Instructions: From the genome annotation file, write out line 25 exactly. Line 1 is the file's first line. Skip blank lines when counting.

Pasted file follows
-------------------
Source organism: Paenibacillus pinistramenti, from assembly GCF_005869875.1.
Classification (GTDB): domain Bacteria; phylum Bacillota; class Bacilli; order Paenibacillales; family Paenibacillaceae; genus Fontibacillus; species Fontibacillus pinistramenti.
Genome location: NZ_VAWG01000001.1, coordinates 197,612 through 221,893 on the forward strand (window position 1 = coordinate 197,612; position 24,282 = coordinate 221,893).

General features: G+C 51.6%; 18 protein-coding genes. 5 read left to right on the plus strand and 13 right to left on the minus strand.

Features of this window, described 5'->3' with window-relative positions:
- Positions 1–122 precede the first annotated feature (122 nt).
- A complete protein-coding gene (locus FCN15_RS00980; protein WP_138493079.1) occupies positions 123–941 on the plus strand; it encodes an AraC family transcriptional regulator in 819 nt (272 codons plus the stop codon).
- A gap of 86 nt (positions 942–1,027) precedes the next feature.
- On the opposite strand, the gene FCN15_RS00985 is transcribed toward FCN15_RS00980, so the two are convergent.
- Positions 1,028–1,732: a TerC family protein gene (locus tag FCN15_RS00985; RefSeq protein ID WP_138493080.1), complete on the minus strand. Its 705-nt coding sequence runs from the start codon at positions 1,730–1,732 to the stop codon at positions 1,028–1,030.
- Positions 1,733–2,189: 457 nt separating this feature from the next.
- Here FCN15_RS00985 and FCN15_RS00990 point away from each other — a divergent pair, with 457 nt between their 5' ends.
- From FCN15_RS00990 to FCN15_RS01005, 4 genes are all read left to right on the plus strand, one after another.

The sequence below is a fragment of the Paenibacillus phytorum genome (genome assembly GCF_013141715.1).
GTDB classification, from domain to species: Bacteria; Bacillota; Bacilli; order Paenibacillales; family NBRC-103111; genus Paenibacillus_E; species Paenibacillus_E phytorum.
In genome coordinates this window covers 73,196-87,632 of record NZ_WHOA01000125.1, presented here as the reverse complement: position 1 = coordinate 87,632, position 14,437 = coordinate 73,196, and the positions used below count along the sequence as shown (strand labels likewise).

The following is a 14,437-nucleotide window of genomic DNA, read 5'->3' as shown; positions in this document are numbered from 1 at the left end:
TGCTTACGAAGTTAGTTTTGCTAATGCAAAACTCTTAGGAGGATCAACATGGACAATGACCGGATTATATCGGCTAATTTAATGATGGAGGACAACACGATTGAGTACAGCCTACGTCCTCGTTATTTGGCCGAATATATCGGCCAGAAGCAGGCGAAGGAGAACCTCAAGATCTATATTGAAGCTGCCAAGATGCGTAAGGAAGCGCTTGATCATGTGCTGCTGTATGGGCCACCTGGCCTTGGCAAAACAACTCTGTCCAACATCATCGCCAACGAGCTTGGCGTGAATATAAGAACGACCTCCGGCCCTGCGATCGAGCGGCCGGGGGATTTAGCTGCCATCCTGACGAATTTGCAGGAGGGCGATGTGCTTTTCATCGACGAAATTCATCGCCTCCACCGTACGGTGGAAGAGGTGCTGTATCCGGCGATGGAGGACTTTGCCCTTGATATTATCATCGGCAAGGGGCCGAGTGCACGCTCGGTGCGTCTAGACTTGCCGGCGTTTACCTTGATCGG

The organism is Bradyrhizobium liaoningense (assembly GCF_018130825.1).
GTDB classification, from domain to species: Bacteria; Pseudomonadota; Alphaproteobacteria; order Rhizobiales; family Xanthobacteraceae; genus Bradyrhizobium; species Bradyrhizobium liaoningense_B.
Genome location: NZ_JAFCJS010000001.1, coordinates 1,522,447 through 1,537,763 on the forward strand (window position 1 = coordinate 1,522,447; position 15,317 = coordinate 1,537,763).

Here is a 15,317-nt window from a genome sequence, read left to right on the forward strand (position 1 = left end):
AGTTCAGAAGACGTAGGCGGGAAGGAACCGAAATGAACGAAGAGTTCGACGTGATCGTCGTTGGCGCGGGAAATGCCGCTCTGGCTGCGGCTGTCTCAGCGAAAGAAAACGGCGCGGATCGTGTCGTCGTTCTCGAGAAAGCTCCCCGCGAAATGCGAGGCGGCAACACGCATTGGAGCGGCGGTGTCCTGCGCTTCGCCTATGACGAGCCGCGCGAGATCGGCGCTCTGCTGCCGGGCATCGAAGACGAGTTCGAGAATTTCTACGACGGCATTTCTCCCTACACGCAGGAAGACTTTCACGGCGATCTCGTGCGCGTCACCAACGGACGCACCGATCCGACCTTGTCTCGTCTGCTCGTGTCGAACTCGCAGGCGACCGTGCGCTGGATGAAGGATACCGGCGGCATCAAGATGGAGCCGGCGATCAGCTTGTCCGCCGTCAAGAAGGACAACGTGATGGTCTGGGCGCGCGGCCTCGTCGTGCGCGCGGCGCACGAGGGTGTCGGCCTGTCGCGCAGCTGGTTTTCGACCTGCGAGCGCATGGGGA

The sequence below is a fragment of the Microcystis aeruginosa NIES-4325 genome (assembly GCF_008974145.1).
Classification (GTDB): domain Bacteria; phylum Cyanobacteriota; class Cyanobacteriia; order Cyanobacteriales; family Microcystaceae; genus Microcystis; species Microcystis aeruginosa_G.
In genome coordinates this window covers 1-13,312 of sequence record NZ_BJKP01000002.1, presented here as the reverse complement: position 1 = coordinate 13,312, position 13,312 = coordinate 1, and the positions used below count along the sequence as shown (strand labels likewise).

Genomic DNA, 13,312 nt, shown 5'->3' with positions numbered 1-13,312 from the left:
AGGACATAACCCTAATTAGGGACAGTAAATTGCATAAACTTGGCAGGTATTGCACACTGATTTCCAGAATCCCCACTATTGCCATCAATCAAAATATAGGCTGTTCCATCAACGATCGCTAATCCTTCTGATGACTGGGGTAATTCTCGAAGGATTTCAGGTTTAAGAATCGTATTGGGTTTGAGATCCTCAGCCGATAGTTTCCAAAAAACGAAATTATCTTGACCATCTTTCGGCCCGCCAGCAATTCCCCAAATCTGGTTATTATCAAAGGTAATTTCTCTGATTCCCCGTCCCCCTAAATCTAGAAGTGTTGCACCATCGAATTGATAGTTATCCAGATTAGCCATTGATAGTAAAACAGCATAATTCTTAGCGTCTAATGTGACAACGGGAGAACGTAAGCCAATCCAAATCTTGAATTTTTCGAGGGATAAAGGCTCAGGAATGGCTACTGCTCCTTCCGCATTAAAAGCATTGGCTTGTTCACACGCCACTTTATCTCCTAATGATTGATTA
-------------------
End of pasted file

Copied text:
Classification (GTDB): domain Bacteria; phylum Cyanobacteriota; class Cyanobacteriia; order Cyanobacteriales; family Microcystaceae; genus Microcystis; species Microcystis aeruginosa_G.